in the national economy that Ms. Smith can perform at the light exertional level,
including assembler or hand packer. (R. at 129). Accordingly, the ALJ determined
that Ms. Smith has not been under a disability, as defined in the Social Security Act,
from September 9, 2016, through the date of the decision on November 16, 2018.
(Id. at 7, 20).
Ms. Smith argues that the ALJ failed to correctly apply the pain standard.
(Doc. 9 at 7). Specifically, Ms. Smith claims that the ALJ did not properly consider
evidence that Ms. Smith’s back pain made her unable to perform a light range of
work, and that the ALJ did not consider substantial evidence of Ms. Smith’s overall
pain. (Doc. 9 at 7–8).
In the Eleventh Circuit, a claimant must follow a two-step process to establish
disability through testimony of pain or other subjective symptoms.
Barnhart, 395 F.3d 1206, 1210 (11th Cir. 2005). First, the claimant must present
evidence of an underlying medical condition. Id. Next, the claimant must show
either (1) “objective medical evidence that confirms the severity of the alleged pain
arising from that condition” or (2) “that the objectively determined medical
condition is of such a severity that it can be reasonably expected to give rise to the
alleged pain.” Id.
Here, the Commissioner does not dispute that Ms. Smith presented evidence
of back pain and mental impairments. (See R. at 18). Thus, the only question before
the court is whether substantial evidence supports the ALJ’s determination that
Ms. Smith’s “statements concerning the intensity, persistence and limiting effects of
[her] symptoms are not entirely consistent with the medical evidence and other
evidence in the record.” (R. at 18).
The ALJ’s decision demonstrates that he “considered [Ms. Smith’s] medical
condition as a whole.” Dyer, 395 F.3d at 1211. Although Ms. Smith’s records
contain medical evidence that could be construed to benefit Ms. Smith, it is not this
court’s prerogative to reweigh the evidence or substitute its judgment for the ALJ’s.
See Winschel, 631 F.3d at 1178. Substantial evidence supports the ALJ’s credibility
determination. First, Ms. Smith argues that the ALJ should have given more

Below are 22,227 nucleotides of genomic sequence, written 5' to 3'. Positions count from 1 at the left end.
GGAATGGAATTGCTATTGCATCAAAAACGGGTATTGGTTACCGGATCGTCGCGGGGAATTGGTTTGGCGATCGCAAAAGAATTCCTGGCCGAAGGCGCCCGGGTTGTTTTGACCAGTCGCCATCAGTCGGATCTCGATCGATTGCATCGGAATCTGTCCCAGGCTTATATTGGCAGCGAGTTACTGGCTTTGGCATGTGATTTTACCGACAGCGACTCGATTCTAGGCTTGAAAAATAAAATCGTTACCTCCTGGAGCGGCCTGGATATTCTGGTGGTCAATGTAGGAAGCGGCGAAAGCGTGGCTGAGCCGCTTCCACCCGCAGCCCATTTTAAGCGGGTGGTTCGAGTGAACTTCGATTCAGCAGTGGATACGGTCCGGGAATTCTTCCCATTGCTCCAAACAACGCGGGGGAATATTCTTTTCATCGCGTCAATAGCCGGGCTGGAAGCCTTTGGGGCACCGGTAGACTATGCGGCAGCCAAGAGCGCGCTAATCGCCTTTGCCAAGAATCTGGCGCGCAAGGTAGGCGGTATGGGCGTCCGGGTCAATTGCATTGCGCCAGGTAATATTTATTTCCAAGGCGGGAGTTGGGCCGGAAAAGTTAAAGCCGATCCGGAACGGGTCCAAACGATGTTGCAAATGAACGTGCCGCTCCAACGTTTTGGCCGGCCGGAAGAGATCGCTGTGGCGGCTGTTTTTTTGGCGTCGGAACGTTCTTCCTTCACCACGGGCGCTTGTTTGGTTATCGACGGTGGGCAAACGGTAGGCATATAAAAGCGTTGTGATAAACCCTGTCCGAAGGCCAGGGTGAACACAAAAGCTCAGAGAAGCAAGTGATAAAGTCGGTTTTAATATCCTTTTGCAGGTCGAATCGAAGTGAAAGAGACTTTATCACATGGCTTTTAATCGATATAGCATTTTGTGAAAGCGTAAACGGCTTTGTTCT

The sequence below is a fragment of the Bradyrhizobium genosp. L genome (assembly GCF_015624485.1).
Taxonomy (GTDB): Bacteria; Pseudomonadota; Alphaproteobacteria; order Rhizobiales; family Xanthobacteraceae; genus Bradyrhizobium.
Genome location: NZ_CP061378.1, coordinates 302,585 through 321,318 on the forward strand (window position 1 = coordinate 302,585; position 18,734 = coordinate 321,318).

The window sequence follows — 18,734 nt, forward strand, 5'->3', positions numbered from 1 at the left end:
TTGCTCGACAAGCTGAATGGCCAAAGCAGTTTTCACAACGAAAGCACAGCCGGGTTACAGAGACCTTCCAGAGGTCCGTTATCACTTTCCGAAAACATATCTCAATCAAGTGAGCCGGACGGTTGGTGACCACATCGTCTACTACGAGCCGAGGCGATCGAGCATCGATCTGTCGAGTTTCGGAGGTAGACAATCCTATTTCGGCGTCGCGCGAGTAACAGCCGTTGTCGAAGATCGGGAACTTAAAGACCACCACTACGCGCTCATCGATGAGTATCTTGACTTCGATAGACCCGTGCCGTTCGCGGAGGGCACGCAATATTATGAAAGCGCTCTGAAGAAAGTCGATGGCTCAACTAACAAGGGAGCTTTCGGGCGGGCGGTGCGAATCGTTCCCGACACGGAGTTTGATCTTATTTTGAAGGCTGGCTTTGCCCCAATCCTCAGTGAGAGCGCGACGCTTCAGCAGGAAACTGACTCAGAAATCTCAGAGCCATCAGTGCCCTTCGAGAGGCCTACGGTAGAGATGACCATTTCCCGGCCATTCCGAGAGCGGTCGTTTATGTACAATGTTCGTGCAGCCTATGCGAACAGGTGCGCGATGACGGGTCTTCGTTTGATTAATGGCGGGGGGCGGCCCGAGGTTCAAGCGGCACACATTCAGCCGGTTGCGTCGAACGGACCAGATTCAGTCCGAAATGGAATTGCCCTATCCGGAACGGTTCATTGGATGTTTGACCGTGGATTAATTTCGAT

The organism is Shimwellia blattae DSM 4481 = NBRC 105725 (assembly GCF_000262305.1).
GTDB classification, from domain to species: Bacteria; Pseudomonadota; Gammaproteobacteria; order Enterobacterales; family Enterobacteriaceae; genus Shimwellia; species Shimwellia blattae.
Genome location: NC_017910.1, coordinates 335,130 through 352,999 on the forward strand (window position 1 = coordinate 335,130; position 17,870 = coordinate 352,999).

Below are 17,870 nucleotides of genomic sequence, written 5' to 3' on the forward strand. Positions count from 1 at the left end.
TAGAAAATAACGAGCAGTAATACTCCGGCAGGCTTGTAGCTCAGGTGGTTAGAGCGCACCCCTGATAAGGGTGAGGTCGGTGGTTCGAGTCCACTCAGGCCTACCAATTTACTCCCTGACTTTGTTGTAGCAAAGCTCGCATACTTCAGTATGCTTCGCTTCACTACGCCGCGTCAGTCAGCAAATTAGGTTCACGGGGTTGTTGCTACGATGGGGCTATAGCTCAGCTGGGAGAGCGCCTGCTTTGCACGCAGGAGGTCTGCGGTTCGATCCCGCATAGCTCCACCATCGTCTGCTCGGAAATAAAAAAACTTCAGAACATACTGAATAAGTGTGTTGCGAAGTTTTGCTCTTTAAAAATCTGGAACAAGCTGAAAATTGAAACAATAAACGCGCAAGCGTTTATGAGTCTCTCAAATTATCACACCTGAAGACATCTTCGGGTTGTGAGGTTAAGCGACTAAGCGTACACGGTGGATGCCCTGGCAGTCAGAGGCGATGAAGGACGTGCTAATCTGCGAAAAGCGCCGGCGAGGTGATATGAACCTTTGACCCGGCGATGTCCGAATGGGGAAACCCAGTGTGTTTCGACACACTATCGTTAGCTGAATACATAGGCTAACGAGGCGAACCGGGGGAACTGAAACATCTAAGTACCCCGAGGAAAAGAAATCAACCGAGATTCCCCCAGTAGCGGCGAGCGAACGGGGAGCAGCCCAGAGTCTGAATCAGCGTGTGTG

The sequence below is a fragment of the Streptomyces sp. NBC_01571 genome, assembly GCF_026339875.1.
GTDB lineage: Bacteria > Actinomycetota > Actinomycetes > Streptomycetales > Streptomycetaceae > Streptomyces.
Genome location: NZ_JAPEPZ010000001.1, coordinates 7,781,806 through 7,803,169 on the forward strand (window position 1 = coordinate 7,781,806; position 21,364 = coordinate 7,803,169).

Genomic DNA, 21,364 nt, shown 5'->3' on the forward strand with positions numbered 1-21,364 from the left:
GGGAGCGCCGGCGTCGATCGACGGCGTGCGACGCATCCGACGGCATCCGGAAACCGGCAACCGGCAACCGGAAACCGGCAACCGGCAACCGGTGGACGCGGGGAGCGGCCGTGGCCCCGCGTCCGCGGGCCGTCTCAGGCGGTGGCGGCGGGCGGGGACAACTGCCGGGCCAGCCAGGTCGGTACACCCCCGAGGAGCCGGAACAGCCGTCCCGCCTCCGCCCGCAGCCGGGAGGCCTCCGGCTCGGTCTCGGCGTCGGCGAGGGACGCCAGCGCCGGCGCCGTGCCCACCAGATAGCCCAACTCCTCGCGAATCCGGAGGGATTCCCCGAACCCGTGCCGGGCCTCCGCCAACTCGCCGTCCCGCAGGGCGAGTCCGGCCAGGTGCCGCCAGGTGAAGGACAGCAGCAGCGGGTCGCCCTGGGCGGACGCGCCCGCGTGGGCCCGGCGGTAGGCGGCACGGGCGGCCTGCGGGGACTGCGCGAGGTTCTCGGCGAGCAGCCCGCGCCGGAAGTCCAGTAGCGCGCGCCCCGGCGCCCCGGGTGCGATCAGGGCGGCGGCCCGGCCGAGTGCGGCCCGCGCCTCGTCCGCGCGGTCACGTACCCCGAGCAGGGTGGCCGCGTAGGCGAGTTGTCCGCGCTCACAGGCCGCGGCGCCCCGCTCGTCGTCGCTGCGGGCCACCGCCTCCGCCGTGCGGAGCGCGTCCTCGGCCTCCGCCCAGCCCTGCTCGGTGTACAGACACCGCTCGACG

consideration to the medical records showing a single MRI’s findings of advanced
degenerative spondylosis. (R. at 426; Doc. 9 at 8). However, “there is no rigid
requirement that the ALJ specifically refer to every piece of evidence in his
decision.” Dyer, 395 F.3d at 1211. Based on the entirety of Ms. Smith’s medical
records, the ALJ determined that Ms. Smith’s complaints were not consistent with
the objective medical evidence.
Ms. Smith testified that her back pain was her main debilitating ailment. (R.
at 116). But the ALJ noted that the treatment for Ms. Smith’s back pain had been
consistently conservative, only including medication.
(R. at 16).
received no physical therapy, surgery, or other type of pain management. (Id.).
Although Ms. Smith was referred to a neurosurgeon for her back, there is no
performance or even recommendation of surgery present in Ms. Smith’s medical
records. (R. at 441, 505, 517). No medical record from a neurosurgeon was even
presented. Evidence of a conservative course of treatment, like the one here,
discredits a claimant’s testimony regarding the level of their pain. Wolfe v. Chater,
86 F.3d 1072, 1078 (11th Cir. 1996).
Ms. Smith went to the Emergency Room at Stringfellow Memorial Hospital
three times since 2014, and on only one of those occasions did she complain of back
pain. (R. at 383–89, 403). During that one occasion in 2016 the nurse’s notes state
that “at their worst the symptoms were moderate.” (R. at 403). In addition,
Dr. McKitty, Ms. Smith’s treating physician, commented that there was “no acute
distress” in Ms. Smith’s back when she came in complaining of back pain. (R. at
There are also notes throughout Ms. Smith’s medical records indicating that
she did not comply with her prescribed medication or that she failed to show up for
appointments. (R. at 452, 474, 504). The ALJ can consider noncompliance as a
factor that discredits allegations of disability. 20 C.F.R. § 416.930(b); see also
Dawkins v. Bowen, 848 F.2d 1211, 1213 (11th Cir. 1988) (“[T]he refusal to follow
prescribed medical treatment without a good reason will preclude a finding of
disability.”). Here, Dr. McKitty notes that Ms. Smith “did not go to scheduled
appointments.” (R. at 504). Also, Ms. Smith did not consistently take her prescribed
medications for bipolar disorder or attend her psychiatric therapy appointments. (R.
at 452, 474).
The ALJ found that because Ms. Smith showed consistent
noncompliance in taking her medication and attending appointments that her
“symptoms might not have been as limiting as  alleged.” (R. at 19).
A large portion of Ms. Smith’s medical records deal with her mental state and
not her back pain.
In conversations with her psychiatrist, Dr. Jorge Castro,
Ms. Smith explained that she was under significant stress. (R. at 345). Not only was